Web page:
debaters The “gay clergy” resolution passed at the 2009 ELCA churchwide assembly reads as follows:

RESOLVED, that the ELCA commit itself to finding a way for people in such publicly accountable, lifelong, monogamous, same-gender relationships to serve as rostered leaders of this church.

This resolution didn’t actually change ministry policies, but effectively committed the church infrastructure to do so.  The process is underway but not yet completed to amend the multi-page 1990 document entitled Visions and Expectations, to wit, the one sentence out of the lengthy document that stated,

Ordained ministers who are homosexual in their self-understanding are expected to abstain from homosexual sexual relationships.

Due to the 1990 policy, many gay and lesbian persons simply abandoned their call to the ordained ministry.  Emily Eastwood, the head of Lutherans Concerned North America, is one example.  Others left the ELCA and pursued their call to the ministry in other denominations such as the UCC or Episcopal Church.  A few found Lutheran congregations willing to call them, despite the potential for ELCA punitive measures (the first congregations were expelled from the ELCA but later congregations were merely censured).

Although the revised ministry policies are not yet finalized or effective, the process of reconciliation and restoration is already underway.  I previously reported on a San Francisco congregation that was expelled that is now engaged in discussions about returning to the ELCA and about their pastor’s restoration to the ELCA clergy roster. 

The past week saw a few more examples of healing.

The blog of Extraordinary Lutheran Ministries (ELM) reports that a Missouri congregation that has been under censure for a decade has been restored to the good graces of the ELCA.

The censure against Abiding Peace Lutheran congregation in Kansas City, Missouri which has been in effect since March 2001 has been lifted. The censure was put in place because the congregation called and ordained ELM roster member Pastor Donna Simon the previous October. Bishop Gerald Mansholt of the ELCA Central States Synod lifted the censure.

Donna SimonPastor Donna has served that congregation since her ordination and call. Donna Simon is a 1999 graduate of Pacific Lutheran Theological Seminary, Berkeley, CA. She was extraordinarily ordained by ELM in 2000.

Her service and ministry drew praise from the bishop. In his letter to the congregation, he said of Pastor Donna, a lesbian not yet on the roster of the ELCA, and her service as pastor for nine years: “…though ordained outside the established processes of the Church, Pastor Simon has been a gracious witness among us in this synod as well as in the larger Church. She has spoken the truth in love, and shared her witness and struggle as a baptized child of God, even as she has prayed for a day of wider understanding and acceptance in the Church.”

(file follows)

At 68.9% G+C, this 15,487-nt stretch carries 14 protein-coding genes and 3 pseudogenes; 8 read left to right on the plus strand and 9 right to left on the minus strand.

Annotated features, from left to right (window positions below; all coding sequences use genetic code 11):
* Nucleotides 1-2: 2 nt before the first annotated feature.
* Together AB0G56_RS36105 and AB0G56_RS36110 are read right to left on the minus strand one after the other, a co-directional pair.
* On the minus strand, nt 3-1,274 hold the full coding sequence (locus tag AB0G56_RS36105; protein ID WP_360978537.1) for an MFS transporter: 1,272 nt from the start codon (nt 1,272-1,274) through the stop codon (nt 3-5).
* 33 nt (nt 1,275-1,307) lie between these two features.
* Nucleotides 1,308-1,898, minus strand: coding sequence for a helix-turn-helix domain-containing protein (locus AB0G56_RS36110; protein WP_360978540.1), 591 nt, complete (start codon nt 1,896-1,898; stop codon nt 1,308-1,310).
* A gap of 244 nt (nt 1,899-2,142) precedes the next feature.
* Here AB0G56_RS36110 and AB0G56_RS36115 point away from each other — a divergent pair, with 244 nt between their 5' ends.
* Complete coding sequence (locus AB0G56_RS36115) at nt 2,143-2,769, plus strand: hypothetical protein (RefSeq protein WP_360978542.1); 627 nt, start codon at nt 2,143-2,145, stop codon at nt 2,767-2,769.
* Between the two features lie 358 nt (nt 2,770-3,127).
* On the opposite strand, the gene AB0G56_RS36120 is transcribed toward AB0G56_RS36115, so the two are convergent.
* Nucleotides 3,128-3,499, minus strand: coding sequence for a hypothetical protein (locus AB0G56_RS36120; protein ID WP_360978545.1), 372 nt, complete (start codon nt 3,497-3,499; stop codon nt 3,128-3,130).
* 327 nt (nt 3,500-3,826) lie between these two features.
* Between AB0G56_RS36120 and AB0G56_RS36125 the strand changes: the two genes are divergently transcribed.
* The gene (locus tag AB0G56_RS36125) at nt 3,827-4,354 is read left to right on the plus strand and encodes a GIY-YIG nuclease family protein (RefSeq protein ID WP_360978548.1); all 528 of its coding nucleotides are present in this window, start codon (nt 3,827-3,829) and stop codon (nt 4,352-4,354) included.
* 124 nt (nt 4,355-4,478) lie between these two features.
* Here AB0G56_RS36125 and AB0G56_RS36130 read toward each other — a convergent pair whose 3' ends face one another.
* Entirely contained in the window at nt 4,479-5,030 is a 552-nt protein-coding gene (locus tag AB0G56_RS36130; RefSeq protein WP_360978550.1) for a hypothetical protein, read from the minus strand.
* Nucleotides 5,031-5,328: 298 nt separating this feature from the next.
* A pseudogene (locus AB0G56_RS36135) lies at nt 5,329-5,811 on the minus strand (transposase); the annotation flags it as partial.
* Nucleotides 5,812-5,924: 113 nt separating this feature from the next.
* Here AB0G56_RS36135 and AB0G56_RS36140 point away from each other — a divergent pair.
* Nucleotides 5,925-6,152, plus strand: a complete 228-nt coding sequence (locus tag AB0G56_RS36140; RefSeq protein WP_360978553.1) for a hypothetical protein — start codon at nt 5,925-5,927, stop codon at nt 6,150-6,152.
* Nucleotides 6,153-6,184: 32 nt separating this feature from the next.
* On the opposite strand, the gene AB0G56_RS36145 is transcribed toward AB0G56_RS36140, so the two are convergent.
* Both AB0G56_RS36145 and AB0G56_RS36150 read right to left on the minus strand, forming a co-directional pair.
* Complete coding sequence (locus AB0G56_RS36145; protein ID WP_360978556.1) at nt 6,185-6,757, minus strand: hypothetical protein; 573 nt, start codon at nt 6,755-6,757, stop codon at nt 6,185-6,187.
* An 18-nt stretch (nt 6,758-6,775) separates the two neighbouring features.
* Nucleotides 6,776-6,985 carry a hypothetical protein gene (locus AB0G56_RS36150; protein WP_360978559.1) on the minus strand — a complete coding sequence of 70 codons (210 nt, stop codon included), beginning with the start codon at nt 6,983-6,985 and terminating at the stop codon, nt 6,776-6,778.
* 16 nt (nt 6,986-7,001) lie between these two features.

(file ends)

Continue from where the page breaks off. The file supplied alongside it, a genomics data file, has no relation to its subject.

Bishop Mansholt, in notifying the synod of the lifting of the censure, repeated the above praise for Pastor Donna and commented on the faithfulness of the congregation at Abiding Lutheran: “As the Church studied, prayed and conversed with one another over the matters of gay and lesbian people in the Church, Abiding Peace Church might have walked away. But they remained in the Church and stayed in dialog with brothers and sisters who were trying to make sense of these issues in the light of the Gospel. They kept on praying for a better day, a time of wider awareness and acceptance. . . . I know the congregation also longs for the day when their pastor might be welcomed onto the roster of the ELCA.”

Blog friend Susan Hogan at Pretty Good Lutherans also posts on this announcement, and there are some great comments following her post such as this one from Pastor Christine Iverson:

I served Abiding Peace as an intentional interim for more than 3 years. They called Pastor Simons a few years after I left. They never did want to leave the ELCA and the bishop at the time and they tried to find ways to continue together. The process that led to the censure decision was done with great care and inclusion and I think that probably had a part in the congregation’s decision to hang in there with us. Unfortunately, the bishop, synod council, pastor, and the congregation were bound by the requirements of the ELCA constitution.

On a personal note, when my daughter was very ill, Donna came and ministered to us both for which I will always be grateful. She is a gifted colleague.

On the other hand, conservative blogger “Shrimp” at Shellfish blog, offers the following condescending, sarcastic commentary:

We at Shellfish can imagine just how devastating it is to a small congregation (latest reported average Sunday attendance: 18) not being able to serve on a synod committee. But if Bishop Mansholt appreciates their constant presence, who are we (with “bound consciences” scandalized by Miss Simon serving as a pastor without any sign of repentance on her part) to object to welcoming them back fully?

And a comment to Shrimp’s post adds:

I just read of a pebble tossed down the slippery slope of an apostate church. Everyone therefore make a joyful noise, for avalanche starts in this very way.

It strikes me as revealing that the Henny Pennys who cluck about the demise of the ELCA do so with such self-righteous glee.

Vince Lavieri The same Extraordinary Ministries blog also reports on a former LCA pastor who left and became a UCC pastor because of the former ministry polices but now seeks to return to the ELCA.  Pastor Vince Lavieri:

values the home that the UCC has given him during his time of exile from the ELCA, deeply appreciating the UCC’s particular insight that God Is Still Speaking. Vince is at core a confessional Lutheran who yearns to return to parish ministry in a Lutheran context.

Welcome home, Pastor Vince.